I wish I could say I capped it off by dropping one of them, but I blew it. Oh I got a shot off no problem, they were so preoccupied that I think I could have ran out of the blind and speared one with an arrow. Probably would have been better than the shot that I sent ricocheting off the back of one of those toms. Ruined his fun, I did. That’s what he gets for destroying my decoys…

Ok, the next morning that I was able to get out, I was going to set up where I did in 2014, right? Right. I did and the birds were gobbling like crazy on the roost just a hundred yards or so inside the woods from my location. This time I was ready to make a good shot and the birds were close and it was going to be just like last year and… Yeah. The birds got down off the roost in the woods and never made another peep.

I called every so often and waited. It was one of those mornings where there was really no gobbling. That always makes it hard to stay positive and stick with it, but I’m glad I did. Several hours after fly down, there was some movement coming from the inside corner of the woods where a mowed trail entered the field. The 4 jakes popped out of the timber in several stages of strut as they showed off to my loan hen decoy. I played with them as I purred and yelped and got them all kinds of excited. They put on their own kind of show like a group of teenagers that really didn’t know what to do at their first dance.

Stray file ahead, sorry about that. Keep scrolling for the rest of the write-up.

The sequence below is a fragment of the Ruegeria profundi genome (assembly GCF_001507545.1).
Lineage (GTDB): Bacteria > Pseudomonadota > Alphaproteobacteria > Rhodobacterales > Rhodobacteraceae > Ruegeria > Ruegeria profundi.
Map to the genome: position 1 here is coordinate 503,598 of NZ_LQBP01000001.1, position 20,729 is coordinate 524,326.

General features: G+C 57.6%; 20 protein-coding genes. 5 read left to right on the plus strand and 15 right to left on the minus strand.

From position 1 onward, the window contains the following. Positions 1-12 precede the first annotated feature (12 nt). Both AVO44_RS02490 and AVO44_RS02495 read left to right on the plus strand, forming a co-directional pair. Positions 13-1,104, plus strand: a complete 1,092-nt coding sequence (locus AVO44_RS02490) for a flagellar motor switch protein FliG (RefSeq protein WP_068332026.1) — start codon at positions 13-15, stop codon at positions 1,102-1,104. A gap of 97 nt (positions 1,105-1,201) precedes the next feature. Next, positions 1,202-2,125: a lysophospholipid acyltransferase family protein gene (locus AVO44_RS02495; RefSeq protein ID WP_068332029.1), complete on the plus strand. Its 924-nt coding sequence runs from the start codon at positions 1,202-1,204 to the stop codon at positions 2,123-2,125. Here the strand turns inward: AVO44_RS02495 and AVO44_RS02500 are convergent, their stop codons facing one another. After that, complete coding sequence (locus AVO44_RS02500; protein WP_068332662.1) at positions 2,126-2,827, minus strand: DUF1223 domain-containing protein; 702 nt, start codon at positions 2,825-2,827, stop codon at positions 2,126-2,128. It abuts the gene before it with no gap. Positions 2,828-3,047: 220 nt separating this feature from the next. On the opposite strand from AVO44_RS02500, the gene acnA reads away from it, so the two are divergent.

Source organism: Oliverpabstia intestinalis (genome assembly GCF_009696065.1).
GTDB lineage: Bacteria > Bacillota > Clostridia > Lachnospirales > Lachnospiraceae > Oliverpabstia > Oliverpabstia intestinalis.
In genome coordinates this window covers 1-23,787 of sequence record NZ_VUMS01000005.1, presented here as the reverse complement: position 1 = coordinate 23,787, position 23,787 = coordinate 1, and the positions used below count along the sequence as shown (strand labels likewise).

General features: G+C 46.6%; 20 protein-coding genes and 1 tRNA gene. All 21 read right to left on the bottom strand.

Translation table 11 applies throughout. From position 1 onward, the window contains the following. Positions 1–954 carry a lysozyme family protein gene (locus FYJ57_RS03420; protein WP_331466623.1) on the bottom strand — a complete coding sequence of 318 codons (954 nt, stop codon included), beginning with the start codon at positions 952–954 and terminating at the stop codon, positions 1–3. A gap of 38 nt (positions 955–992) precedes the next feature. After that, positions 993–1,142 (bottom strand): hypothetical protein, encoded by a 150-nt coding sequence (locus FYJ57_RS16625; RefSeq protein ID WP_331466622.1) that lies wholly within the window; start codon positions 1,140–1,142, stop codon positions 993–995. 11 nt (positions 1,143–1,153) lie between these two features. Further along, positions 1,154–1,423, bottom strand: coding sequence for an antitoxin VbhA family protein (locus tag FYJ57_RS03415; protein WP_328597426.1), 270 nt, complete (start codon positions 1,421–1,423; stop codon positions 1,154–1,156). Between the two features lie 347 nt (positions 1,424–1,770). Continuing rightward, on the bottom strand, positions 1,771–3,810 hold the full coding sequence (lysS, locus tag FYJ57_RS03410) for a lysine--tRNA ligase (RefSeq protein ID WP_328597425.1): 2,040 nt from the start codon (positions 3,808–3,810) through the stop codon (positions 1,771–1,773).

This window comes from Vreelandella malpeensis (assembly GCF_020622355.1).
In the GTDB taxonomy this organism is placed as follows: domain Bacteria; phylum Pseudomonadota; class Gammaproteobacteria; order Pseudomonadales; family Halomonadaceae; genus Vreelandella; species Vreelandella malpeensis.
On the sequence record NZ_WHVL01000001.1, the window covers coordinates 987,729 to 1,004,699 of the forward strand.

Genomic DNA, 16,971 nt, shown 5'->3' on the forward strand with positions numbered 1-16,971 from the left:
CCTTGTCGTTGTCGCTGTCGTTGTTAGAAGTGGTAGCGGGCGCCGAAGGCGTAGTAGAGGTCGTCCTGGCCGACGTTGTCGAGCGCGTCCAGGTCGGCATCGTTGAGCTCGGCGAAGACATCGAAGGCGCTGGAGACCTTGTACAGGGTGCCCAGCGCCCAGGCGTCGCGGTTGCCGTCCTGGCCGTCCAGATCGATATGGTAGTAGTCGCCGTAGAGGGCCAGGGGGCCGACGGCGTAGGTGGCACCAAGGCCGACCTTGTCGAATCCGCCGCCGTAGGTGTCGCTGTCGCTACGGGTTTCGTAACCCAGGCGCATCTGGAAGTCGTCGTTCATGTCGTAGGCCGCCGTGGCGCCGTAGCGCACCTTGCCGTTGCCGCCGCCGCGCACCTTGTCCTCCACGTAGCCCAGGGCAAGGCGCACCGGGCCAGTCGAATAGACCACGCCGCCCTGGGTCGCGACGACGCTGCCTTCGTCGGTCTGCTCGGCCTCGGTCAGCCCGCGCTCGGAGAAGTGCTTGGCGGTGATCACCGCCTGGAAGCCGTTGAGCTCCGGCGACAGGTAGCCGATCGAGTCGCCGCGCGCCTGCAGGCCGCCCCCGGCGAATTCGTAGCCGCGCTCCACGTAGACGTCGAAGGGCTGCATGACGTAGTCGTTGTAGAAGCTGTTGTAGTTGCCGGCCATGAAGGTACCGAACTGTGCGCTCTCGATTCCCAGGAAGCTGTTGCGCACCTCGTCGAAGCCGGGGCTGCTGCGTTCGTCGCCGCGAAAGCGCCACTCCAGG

MN jake

As I filmed the action, I decided the opportunity was too good to pass. I picked up my bow and settled my arm in the Steady Form to keep the pin on the largest jake as he tried to breed his fake girlfriend. When he hopped off, cleared his cohorts, and gave me a good body shot, I let the arrow fly. This one hit home. He took off into the woods, but the other three just stood around confused. I eventually shooed them off and blood trailed my turkey into the underbrush.



 Nebraska brings me back to the story at the beginning of the article. I’d never hunted in Nebraska before, so this was a fun, new adventure.   A friend’s family let me have the run of their farm for four days. The farm was next to a state park and it appeared that most of the birds new where those safe areas were.

Nebraska sunriseThat tom came out of the 10-acre woodlot the next morning in the exact same spot he went in the evening before. He could see my decoy set up as I called to him at about 150 yards out. Apparently he had something else on his mind that morning because he set a course in another direction without the least amount of interest in me or my fakeys.

That set up was my last of the trip. I had to get back to the real world. If I had more time to hunt, I would have set up along the woods where that bird was going in and out. There’s the bad part about the out-of-state trips with definite start and end dates. I guess you have to take them for what their worth: exciting, new adventures with the potential to fill a tag.


The 2015 spring had a little bit of everything a turkey hunter could want (and not want). Whether it was home sweet home or a trip to new ground, there was a broadhead bloodied, the sweet smell of gunpowder in the air, lessons learned, and many mornings of watching and listening to the spring world wake up. No matter where you are hunting this year, good luck to you and keep those eyes peeled and ears open.